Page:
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'Don't Worry Darling' tops U.S. box office forecasts and 'Avatar' re-release

Yahoo Finance entertainment reporter Allie Canal details the box office performances for films 'Don't Worry Darling', 'Avatar', and 'The Woman King' and what the box office projections are for Q4.

Video transcript


SEANA SMITH: All right, Rachelle. Well, despite poor reviews and off screen drama, Olivia Wilde's "Don't Worry Darling" surpassed expectations at the box office this past weekend. Yahoo Finance's Alexandra Canal joins us now for more on that. And Ali, maybe all this drama ahead of the release really helped on opening weekend.

ALEXANDRA CANAL: I think so. I had a feeling this was going to happen. There's sort of the notion that all press is good press, and then let's not forget, we also have those die hard Harry Styles fans that probably came out to go and see this film. But "Don't Worry Darling" wasn't the only box office success this past weekend. Also, the re-release of "Avatar" did really well as well.

If we take a look at some of the numbers here both domestically and globally, you'll see that "Don't Worry Darling," solid $19.2 million haul in domestic markets, a global gross of $30 million. Warner Brothers had anticipated an $18 million start, so above expectations there. And then if you take a look at "Avatar," this film came out 13 years ago, yet it brought in an additional $10 million, domestically $31 million globally, which is a really good confidence booster ahead of that sequel in December.

There has been talk when it talks when we think about the appetite for 3D films right now whether or not 3D will perform well within this market, but this re-release sort of proved that 3D, at least right now, it's here to stay, with 75% of the tickets sold in this format. We know that's a very important element for James Cameron. So the box office, everyone involved in this production certainly not too bummed out by the results and this re-release.

RACHELLE AKUFFO: I bet. So then how does this set up the box office for the rest of the year?

ALEXANDRA CANAL: Well, I think what we're seeing now shows motivation to get back to the theater, it shows some momentum. And it's not just this past weekend, but really what we've seen throughout the summer and into those fall months. Viola Davis' "The Woman King," for example, that topped box office charts last week. And I think that really underscored the idea that you can have an original film without a superhero, without this big IP, and that film can still outperform in this market.

Right now, inflation doesn't seem to be holding consumers back. The one thing that will hold consumers back though, is that lack of movie supply. And that's something that the industry is currently dealing with right now. We will see that pipeline start to slow down until November, when "Black Panther Wakanda Forever" is set to debut. "Avatar, The Way of Water" won't be far behind it with a December 16 release.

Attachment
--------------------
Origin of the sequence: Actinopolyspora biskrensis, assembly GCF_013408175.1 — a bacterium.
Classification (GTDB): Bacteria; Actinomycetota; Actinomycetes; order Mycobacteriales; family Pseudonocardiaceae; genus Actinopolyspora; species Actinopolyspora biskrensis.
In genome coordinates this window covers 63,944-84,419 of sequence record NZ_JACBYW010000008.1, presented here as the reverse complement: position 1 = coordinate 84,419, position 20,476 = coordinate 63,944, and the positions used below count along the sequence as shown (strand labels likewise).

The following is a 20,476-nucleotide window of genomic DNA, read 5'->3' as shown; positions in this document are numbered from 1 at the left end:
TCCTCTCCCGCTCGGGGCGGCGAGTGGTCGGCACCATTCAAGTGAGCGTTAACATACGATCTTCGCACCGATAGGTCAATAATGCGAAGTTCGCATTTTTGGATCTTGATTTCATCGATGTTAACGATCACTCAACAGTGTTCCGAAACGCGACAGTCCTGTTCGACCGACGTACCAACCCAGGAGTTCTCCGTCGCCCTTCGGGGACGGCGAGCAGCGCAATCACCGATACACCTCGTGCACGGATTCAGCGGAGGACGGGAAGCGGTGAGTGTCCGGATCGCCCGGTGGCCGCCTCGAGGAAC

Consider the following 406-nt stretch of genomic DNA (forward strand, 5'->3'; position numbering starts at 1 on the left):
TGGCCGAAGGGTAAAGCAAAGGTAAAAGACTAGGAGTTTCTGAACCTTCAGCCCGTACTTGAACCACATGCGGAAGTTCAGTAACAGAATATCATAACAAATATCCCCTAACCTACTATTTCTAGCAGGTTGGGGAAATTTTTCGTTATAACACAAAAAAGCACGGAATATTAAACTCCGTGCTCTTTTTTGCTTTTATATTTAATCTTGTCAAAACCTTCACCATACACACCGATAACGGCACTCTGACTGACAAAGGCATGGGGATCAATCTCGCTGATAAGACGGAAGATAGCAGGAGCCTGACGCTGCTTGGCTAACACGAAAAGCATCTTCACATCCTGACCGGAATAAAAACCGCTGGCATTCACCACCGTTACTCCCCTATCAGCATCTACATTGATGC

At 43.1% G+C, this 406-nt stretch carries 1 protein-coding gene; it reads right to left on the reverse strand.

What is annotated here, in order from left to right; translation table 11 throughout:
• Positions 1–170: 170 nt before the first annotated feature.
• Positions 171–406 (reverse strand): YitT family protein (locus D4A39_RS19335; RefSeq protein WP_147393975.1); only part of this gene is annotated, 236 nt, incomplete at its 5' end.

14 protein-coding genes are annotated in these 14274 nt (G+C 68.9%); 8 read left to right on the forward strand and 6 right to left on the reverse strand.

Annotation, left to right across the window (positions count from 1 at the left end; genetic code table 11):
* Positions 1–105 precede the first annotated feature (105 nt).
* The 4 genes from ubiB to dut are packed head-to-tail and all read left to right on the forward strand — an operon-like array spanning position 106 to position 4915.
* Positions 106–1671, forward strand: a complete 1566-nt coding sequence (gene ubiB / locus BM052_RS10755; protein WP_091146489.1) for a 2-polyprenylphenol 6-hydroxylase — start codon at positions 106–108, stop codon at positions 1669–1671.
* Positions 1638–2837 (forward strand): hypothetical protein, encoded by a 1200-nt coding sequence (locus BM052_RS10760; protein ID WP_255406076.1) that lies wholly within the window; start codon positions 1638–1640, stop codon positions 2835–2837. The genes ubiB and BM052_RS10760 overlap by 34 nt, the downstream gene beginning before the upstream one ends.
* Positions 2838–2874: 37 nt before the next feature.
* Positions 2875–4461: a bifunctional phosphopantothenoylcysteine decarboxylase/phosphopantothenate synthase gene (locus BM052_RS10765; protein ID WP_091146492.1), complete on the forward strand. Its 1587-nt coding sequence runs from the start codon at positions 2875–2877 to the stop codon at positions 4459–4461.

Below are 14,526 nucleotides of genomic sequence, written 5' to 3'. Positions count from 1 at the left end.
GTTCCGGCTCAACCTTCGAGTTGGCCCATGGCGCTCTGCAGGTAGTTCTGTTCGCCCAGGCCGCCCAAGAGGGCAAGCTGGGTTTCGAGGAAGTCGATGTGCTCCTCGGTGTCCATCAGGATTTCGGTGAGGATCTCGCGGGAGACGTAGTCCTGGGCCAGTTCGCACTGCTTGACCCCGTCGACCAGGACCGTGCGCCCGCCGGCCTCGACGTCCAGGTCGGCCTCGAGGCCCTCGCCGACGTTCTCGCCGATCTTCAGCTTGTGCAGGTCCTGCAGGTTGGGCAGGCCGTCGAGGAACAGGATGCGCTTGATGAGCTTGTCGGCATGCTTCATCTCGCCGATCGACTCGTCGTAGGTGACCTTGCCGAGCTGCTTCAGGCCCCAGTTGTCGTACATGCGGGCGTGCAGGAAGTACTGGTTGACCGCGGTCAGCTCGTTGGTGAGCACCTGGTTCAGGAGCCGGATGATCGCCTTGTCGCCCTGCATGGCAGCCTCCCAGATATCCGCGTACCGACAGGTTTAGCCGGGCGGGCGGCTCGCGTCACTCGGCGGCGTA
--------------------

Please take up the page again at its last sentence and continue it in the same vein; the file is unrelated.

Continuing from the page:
Year to date, ticket sales are currently at $5.5 billion. That's a little over two times the amount seen in 2021, but still approximately 30% below 2019 levels. So the fourth quarter needs to be very strong if we want to see the full year box office hit that projected $7.5 million. It's not impossible, but you have to remember that we have these macroeconomic challenges, and of course, that supply chain backlog. And that could prevent a full recovery until 2023.

SEANA SMITH: Yeah, certainly a number of hurdles ahead for the industry. Ali, I'm curious from your perspective I guess, what do you think is the biggest challenge right now for the film industry? Does it also have to do with the fact that it is an industry that's changing very rapidly and maybe the old method won't necessarily cut it here looking to the future?

ALEXANDRA CANAL: I think that's something that the industry is dealing with, but I think number one is, we need to get more movies into theaters. You can't have people coming and filling in those seats if you don't have the supply. And all the analysts that I've spoken with, that is the biggest concern through the fall.

Now the 2023 season, that looks pretty strong, especially since we're recovering from some of that COVID backlog effect. But that is definitely the most immediate concern. I think once we handle that, it will be a bigger question of how do the movies look today post COVID? What do consumers want?

I think there's going to be a shift in the types of theaters that you see, maybe more recliner seats, more of a theatrical experience. I think that's what consumers want right now. So I think once we address the movie problem, the next question is, how is this industry changed and what can we as an industry do to address those changes.

SEANA SMITH: Going to be interesting to see how it evolves. Ali Canal, thanks, as always.